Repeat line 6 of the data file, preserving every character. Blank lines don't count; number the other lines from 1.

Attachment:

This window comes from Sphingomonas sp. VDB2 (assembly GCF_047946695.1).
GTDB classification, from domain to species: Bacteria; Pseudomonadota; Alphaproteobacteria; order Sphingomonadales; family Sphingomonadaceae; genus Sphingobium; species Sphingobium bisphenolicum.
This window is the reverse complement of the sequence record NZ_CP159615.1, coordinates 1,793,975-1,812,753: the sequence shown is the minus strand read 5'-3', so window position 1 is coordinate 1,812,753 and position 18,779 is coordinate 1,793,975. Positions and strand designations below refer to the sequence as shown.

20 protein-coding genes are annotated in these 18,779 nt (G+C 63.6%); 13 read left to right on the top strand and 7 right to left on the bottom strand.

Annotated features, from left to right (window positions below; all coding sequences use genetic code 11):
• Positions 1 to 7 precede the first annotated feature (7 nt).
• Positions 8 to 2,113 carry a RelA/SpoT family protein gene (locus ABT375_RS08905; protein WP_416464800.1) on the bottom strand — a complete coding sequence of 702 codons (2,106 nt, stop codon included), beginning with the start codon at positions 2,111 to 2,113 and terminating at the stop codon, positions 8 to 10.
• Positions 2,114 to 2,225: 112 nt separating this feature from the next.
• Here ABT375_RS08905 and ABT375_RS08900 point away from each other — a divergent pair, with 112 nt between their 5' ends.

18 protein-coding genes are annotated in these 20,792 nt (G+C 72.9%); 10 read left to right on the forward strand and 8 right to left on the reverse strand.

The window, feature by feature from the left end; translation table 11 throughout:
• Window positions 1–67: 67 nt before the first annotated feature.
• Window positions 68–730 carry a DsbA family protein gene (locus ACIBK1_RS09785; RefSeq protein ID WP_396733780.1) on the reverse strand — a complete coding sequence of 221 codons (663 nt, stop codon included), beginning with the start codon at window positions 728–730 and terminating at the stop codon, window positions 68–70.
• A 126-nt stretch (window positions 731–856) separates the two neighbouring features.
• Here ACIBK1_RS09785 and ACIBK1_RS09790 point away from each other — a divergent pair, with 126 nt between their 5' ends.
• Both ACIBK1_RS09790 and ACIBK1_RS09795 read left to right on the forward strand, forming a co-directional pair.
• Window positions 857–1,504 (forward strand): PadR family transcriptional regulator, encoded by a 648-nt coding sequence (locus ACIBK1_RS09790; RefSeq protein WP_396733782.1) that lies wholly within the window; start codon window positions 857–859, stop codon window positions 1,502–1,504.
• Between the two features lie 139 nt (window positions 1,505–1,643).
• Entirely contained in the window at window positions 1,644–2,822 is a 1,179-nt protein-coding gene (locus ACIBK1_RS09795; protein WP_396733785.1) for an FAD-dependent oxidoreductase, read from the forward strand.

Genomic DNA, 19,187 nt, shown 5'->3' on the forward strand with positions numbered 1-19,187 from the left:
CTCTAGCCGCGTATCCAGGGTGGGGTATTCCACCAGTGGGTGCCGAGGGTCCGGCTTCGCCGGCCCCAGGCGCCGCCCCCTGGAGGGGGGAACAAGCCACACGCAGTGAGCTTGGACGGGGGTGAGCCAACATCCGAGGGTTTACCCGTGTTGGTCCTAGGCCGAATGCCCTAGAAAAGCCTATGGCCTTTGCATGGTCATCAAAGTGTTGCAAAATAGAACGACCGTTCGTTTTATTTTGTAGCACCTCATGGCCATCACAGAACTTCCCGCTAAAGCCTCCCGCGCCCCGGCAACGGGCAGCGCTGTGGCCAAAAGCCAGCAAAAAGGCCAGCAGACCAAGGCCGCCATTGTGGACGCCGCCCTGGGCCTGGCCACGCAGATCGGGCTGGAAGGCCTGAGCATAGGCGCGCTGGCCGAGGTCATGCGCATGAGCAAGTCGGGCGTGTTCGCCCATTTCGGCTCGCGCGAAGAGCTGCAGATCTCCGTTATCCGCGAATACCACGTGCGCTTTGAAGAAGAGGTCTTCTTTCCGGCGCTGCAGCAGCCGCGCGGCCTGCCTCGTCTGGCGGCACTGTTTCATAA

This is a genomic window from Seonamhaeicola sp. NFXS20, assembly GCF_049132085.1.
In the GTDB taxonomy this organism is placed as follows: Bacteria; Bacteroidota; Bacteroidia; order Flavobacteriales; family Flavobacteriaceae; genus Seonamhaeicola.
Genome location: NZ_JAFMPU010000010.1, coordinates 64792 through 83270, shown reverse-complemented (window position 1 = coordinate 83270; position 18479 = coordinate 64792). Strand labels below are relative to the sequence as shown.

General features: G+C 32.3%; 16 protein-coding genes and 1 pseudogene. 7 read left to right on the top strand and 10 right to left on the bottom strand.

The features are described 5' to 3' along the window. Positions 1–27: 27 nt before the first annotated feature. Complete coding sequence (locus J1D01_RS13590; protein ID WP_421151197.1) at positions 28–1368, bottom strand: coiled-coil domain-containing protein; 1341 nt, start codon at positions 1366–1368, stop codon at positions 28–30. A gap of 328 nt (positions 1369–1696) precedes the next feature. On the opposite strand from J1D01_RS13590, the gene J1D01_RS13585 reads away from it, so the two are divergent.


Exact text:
• Positions 1 to 7 precede the first annotated feature (7 nt).